You really need to consider going to the dealer for your service, they know your vehicle and can advise you when repairs are needed, you now know that you can take control of what is being done, and keep yourself informed as to how your money is being spent.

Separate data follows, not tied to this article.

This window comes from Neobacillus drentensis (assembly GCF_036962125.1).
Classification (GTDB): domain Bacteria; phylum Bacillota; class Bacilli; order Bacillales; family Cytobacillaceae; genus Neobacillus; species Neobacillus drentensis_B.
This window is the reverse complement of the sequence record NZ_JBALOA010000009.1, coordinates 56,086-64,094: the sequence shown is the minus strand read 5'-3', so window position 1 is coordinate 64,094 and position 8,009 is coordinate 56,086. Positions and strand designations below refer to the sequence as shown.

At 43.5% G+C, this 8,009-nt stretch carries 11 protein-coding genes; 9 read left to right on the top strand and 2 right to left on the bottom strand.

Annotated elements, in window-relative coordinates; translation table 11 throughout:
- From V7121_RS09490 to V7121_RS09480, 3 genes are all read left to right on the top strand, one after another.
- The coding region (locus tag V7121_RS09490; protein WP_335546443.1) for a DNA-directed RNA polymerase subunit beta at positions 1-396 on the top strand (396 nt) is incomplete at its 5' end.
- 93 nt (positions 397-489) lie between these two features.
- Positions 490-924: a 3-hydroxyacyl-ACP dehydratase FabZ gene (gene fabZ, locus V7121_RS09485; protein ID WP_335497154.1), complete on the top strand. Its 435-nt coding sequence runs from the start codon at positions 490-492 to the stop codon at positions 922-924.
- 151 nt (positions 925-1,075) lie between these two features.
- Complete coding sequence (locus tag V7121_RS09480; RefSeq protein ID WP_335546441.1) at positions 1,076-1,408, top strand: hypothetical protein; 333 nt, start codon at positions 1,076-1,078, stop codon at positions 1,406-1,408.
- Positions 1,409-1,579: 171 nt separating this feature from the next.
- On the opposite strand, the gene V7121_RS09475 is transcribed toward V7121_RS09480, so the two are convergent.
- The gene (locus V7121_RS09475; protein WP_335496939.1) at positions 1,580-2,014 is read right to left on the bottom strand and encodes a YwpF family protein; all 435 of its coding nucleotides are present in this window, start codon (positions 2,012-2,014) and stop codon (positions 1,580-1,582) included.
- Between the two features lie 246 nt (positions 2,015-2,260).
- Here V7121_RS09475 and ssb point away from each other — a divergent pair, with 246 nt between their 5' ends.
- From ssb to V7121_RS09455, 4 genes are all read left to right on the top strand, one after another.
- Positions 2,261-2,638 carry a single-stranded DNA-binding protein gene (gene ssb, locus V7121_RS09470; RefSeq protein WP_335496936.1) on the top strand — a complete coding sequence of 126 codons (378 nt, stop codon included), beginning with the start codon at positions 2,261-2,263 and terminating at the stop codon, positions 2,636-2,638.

How about the national chains repair stores, can they maintain my vehicle? NO! Let me explain why I feel this way. They are in this business because the dealers created them with the take it or leave it "dealer" attitude and pricing levels for service. The chain stores are in this for a profit and to achieve that profit, they need they employ people who are not trained to the same level, or have the same experience as the techs at most dealerships. They use substandard parts quality to cut costs and suggest repairs that are not needed. You are influenced by the national advertising where they come across as cost efficient and friendly, but if you really knew the price gouging and unnecessary repairs performed you would be sick. Yes, the dealer is not, in some cases the best alternative but they are "saints" compared to the national chains. Your problem is that you don't know who to believe, we are accustomed to believe the TV and we like things that are less complicated and convenient. Using these places will not benefit your vehicle and may actually make you feel that the quality of the Toyota vehicle you own, is less than you expected because something failed that was major. My recommendation is to stay away from them, if at all possible, and in the long run you will save money using the dealer for your maintenance.